• Sun. Jul 14th, 2024

Play Before Birth Review

ByMaisy Hallam

Aug 23, 2019

Feminism, environment, abortions: Coast to Coast Theatre Company’s Play Before Birth couldn’t tick many more boxes on the ‘woke’ list if it tried. A production that discusses how environmental issues affect women, honing in on the environmental ethics of having children in an increasingly unsustainable world, Play Before Birth’s message combines issues that nobody’s thought to combine before. For that, it is to be commended.

Unfortunately, that message is delivered in a fairly simple play with characters that seem to be aggressive stereotypes of the identities they’re trying to portray and go completely against the statement the play is trying to make. The worst example of this is Moira (Ellie Martland), a researcher in sustainability who, in her first scene, proudly announces to the audience she has been surgically sterilised for the sake of the planet – having a child adds 9441 metric tonnes of CO2 to the atmosphere, after all. And yet by the end of the play, she has been reduced to a screechy social justice warrior, verbally attacking Klara (Rachel Nicholson), a pregnant 20-something and her brother’s girlfriend, for keeping her baby despite the state of the world. Her berating the main character makes it hard for the audience to side with her, or even care to listen to the true facts she gives about the unsustainable habits of human beings – the exact opposite effect you want to have in a play about environmental issues.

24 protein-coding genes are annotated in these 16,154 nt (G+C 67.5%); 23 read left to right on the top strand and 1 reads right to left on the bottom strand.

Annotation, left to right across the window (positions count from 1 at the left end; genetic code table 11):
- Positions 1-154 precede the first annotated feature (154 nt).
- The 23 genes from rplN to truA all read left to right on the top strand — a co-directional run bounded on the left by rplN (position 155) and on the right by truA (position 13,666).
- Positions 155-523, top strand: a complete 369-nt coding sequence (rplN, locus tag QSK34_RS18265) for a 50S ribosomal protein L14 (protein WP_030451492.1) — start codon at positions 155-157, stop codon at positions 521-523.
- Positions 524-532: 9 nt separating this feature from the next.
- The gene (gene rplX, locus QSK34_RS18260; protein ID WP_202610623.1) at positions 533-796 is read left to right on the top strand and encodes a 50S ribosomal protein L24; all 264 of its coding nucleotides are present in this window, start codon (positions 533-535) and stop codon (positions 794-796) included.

However, despite somewhat questionable writing, there are some touching moments. Short interludes where the four-woman cast sing a capella in a round are lovely. Their voices mingle in harmony to simple lyrics about saving the planet, signifying the end of important or poignant scenes. The use of music to stir emotion, so often overlooked in new writing, is extremely effective in this context.

In all, Play Before Birth’s tackles an extremely important topic in women’s politics, touching not only on how governments control women’s bodies, but what they can and might do in the face of the climate crisis, and the extremely obvious yet unanticipated idea that environmental issues affect men and women differently. Despite quite basic writing, it is this message of the play that elevates it above much other student theatres. A creative message will go a long way, but to really get the point across, Coast to Coast will need to think up more compelling characters.


Play Before Birth is on at Greenside – Mint Studio

At 18:30 until 24th August

Book tickets here


Image: Molly Bernardin

By Maisy Hallam

By day, Maisy is Literature Editor for The Student and a fourth-year student of Linguistics and English Language at The University of Edinburgh. By night, she is an environmental activist and avid crime fiction reader. Follow her on her slowly developing Twitter, @lostinamaiz.

Leave a Reply

Your email address will not be published. Required fields are marked *